MTPR

poet

Evan Lavender-Smith / The University of Arizona Press

by Carmen Giménez Smith

When God was a woman,
empire was meh.
When God was a woman,
we built Schools of Listening
and every week we sat quietly
until we could hear
each other's thoughts.

No shadows when God
was a woman. Little girls
had great dominion,
and grandmothers

The Poetry Of Life

Aug 24, 2016

In When We Were Birds, Joe Wilkins wrests his attention away from the griefs, deprivations, and high prairies of his Montana childhood and turns toward “the bean-rusted fields & gutted factories of the Midwest,” toward ordinary injustice and everyday sadness, toward the imminent birth of his son and his own confusions in taking up the mantle of fatherhood, toward faith and grace, legacy and luck.

'Sweetness'

Jul 18, 2016
Joe Pell

by Mark Gibbons

Raven struts
Down the sidewalk

Tasting
The air

Shakes its
Tuxedo tail

Dips to clean
The cement

Caws to another
Combing the grass

Hop-Roaming
The plaza

They dance
The Caw-ca-doodle-doo

Tango like
Dada-dandy

Blue-black
Crow sisters

Waddle bumping
Big breasts

In a hornpipe
Dead heat

For some sticky
Big Hunk

Candy
Wrapper

'Aftershock'

Jun 13, 2016
Joe Shlabotnik

by Richard O. Moore

Afterward, you look on the world as a happy place
flush from arrival into a new land of not being in pain.
Is there anything forgotten, now that the screaming's stopped?

'Soul'

Feb 15, 2016
Cover Art: Russell Chatham "Hayfields on the Cottonwood Bench," 2004. Oil, 36" x 48". / Copper Canyon Press

My spirit is starving.
How can it be fed?
Not by pain in the predictable future
nor the pain in the past
but understanding the invisible flower
within the flower that tells it what is,
the soul of the tree that does the same.
I don't seem to have a true character
to discover, a man slumped on his desk
dozing at midmorning. I'm an old poet.
That's it. Period. A three-legged goat
in mountain country. It's easier in the woods
where you have trees to lean on. There at times
I smelled bears right behind the cabin

"the little shits in daycare"

Jan 11, 2016
Many Voices Press / Flathead Valley Community College

substitute teaching one day
they, too young to be properly diagnosed
a.d.d, a.d.h.d, FAS,
abused, neglected,
child of an alcoholic
3rd born in a line of 5
whatever
they were out of control
unmedicated
unruly
i walk in to rule
not
in one day can i undo
all that's been done to them
instead
of being the calm in the eye of the storm
i become the wicked witch upon which
the house lands
barely
escaping with my life
as i wave goodbye
have a nice day

"Grandmother Rattler"

Nov 2, 2015
University of Arizona Press

who coils in my bones,
what were you thinking that summer night
when you found the warm road
on the edge of the canyon and stopped
just there exactly at the center
where the pickups and cars and evening walkers would see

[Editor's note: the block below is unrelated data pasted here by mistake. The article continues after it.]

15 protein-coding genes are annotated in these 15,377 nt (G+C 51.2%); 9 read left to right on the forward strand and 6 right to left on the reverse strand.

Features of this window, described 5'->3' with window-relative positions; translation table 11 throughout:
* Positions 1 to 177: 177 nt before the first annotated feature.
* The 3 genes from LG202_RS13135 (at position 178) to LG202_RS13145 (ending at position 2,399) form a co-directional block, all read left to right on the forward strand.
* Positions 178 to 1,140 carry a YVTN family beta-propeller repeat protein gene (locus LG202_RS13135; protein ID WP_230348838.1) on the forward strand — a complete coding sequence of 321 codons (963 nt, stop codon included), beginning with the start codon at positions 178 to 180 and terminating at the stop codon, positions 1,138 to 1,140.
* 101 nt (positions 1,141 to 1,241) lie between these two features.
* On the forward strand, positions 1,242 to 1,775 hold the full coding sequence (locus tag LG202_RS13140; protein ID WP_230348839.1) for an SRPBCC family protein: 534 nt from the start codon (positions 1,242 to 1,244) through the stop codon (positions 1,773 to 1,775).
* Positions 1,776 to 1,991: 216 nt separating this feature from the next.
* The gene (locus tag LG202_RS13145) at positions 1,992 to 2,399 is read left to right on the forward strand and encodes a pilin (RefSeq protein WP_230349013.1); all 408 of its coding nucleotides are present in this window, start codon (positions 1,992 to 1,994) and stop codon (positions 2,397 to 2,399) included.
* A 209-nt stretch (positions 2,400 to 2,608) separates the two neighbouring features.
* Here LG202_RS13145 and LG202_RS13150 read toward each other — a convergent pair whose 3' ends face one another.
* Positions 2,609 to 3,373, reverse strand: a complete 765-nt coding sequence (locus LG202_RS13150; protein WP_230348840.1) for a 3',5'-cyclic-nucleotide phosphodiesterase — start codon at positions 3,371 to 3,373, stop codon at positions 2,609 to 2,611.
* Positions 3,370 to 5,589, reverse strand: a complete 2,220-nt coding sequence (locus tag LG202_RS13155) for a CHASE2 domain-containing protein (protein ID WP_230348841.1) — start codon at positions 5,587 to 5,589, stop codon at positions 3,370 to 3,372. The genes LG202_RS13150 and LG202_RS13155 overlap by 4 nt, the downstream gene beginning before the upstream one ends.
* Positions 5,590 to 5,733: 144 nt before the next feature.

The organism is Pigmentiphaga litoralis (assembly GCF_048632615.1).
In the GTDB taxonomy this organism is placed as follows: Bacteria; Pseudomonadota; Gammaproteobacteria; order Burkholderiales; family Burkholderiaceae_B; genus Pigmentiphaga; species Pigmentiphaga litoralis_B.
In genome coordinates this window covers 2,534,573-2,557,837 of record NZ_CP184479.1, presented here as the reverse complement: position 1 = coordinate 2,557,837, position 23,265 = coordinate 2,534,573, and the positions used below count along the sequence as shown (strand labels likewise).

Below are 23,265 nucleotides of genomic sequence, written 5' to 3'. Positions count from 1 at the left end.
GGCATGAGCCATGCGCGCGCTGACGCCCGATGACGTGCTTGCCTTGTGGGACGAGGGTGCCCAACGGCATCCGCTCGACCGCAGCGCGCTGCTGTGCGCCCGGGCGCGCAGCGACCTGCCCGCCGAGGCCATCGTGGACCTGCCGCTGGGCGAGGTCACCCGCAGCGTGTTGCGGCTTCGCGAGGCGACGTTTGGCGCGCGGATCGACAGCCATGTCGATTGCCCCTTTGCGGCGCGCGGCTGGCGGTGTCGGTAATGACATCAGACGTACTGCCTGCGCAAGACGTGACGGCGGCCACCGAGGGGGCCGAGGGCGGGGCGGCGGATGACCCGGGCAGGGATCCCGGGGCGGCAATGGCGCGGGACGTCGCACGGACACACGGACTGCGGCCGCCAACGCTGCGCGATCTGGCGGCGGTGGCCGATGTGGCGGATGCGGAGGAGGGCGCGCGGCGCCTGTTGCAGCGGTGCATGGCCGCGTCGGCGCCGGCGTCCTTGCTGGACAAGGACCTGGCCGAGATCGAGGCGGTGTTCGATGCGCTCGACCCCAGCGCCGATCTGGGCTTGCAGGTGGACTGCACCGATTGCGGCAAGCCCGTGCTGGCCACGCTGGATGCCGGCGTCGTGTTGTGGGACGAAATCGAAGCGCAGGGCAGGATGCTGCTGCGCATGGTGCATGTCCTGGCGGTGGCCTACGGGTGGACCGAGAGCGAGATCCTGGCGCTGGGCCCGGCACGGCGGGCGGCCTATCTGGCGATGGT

your spiral upon spiral,
hear the singing voice of your tail,
see your black head rising?

When I stopped my car
and walked up to you,
arms spread and hands open,
why didn't you move?
Why didn't you slide down the stones

Sara Habein and Tyson Habein / Nouveau Nostalgia

Saif Alsaegh was a young boy living in Baghdad, Iraq, on September 11, 2001. At the time, he and the other members of his family didn't even know where Afghanistan was. But they had been "under the influence of war" for many years. During this program he talks about war and the effects his experiences have had on his art — writing poetry, plays, and films. He also reads from his collection of poetry titled Iraqi Headaches and talks about attending college in Great Falls, Montana.

"Of All the Gifts She Ever Gave Him—"

Sep 21, 2015
Rune Guneriussen/Christine Holbert / Lost Horse Press

the empty lake, the static on the radio, the years
with missing handle bars—

the one that halfway fit him was the gloves.
He wore them all spring, then all summer, weeding

even by moonlight, relentless as a ghost,
as constant as the sky we ignore

'til geese fly south and give us a reason to look:
their sad, odd honking like the sound of our desire...

Of course, he was crazy;
all the couples on our street know that.

One morning we woke to the noise of him weeding
his house, uprooting the plumbing, uprooting

"Wool Blanket"

Jul 27, 2015
gaakO-o

I slept in the valley
shivering, neck sore
from carrying a dead tree
across my shoulders

I needed the wood
but more
I needed the pain

Raccoon wind
shudders brittle leaves
as when you get a sudden chill
and they say:

"someone has just walked
across your grave"

Twig snaps  –
& I burrow deeper
wishing I had brought
that wool blanket

glad, almost,
that I didn't

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